Over the past four months I’ve set a group of 39 students out on an experiment. They are undergraduates at Indiana University Northwest in a 300-level marketing class who have a curriculum full of the four P’s, retailing, supply chain management and market segmentation/target marketing. They are a diverse lot with myriad experiences and range in age from the late teens to a few that are probably in my generation.
Throughout the course they’ve been working on a series of projects that are structured to incorporate the class material into real-world applications and study how even small businesses practice the concepts our text describes. They work in small groups to write up papers on their observations, produce slick Powerpoint presentations and talk about market penetration, SWOT analyses and customer relationship management.
The real purpose of the series, though, is to get them to discover the coffee shops and experience the pleasure of holding a warm mug in their hands in a relaxed place where community happens.
We call it “The Coffee Shop Project.”
For the past three months, nine groups have spanned out across the Region visiting a few shops and recording observations about customer flow, product lines, and service standards; they’ve explored market competitors and done environmental analyses. But the best observations have been their raw, organic observations of community:
“It’s weird, the people just come in there and sit sometimes for hours and talk.”
“The shop is kind of like a living community bulletin board where people come in and talk about what is happening in the neighborhood.”
“The owners seem like they know everyone who comes in the door. By the time we left they even knew us.”
“Entering the shop it was like walking into a living room, it was really comfortable and warm.”
“I would definitely go back.”
Most of the students have grown up in the era of Starbucks where well trained Baristas speak an invented language and manage a high traffic retail operation. There is certainly nothing wrong with that outlet. Certainly some resent commercialization and mass merchandising and would be just as happy living off the grid instead of ordering a double soy venti caramel macchiato. I couldn’t even imagine my father being able to string that grouping of words together in a functional sentence let alone “mug up” with a sleeved paper cup in the shiny wood crafted world of a modern Starbucks. He was much more comfortable with a Styrofoam cup of hot-water-coffee-product served from a tall aluminum dispenser at a Lutheran potluck held in a school gym.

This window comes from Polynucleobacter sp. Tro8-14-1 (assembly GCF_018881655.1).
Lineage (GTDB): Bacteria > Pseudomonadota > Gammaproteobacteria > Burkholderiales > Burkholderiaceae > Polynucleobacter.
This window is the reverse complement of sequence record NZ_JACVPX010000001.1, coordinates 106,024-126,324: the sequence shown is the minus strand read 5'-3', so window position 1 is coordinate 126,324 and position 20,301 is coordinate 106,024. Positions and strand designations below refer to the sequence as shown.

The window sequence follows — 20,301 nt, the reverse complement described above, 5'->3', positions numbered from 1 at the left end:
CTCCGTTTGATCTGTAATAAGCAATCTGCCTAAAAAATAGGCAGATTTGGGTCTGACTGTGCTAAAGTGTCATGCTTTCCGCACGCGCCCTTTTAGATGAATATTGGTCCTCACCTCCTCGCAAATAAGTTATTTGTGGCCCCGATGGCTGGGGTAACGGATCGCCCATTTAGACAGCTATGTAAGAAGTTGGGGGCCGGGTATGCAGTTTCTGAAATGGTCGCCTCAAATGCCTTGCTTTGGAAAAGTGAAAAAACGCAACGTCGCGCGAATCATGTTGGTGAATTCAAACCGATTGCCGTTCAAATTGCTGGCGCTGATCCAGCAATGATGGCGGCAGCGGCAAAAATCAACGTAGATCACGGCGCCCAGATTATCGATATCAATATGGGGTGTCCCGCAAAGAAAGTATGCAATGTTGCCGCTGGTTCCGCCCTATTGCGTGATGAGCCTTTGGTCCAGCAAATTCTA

But I wanted my students to conjugate “community” into a verb. And that can only happen at an honest-to-God neighborhood coffee shop. There, in their small groups, they became a community. Most were previously unfamiliar of each other, their only common attachment was that they were students in a marketing class. But set on a project they discovered more than that of themselves, but also the magic of a coffee shop.
They observed a knitting group conversing for hours at a shop in Merrillville. They learned how a little hard-to-find shop in Miller has a better pulse on the neighborhood than any newspaper. How a couple of shops in Valpo are like extended meeting rooms of local businesses. And sometimes they even got a really good cup of coffee served in a real mug.
And they learned many of the owners are pretty adept business people who understand their customers and their shops’ place in the market.
“I drove by the place a few times but never went in. I thought it was just a place where, um, old people went and got coffee on their way to work or something. But it was pretty cool in there.”
A+ for you!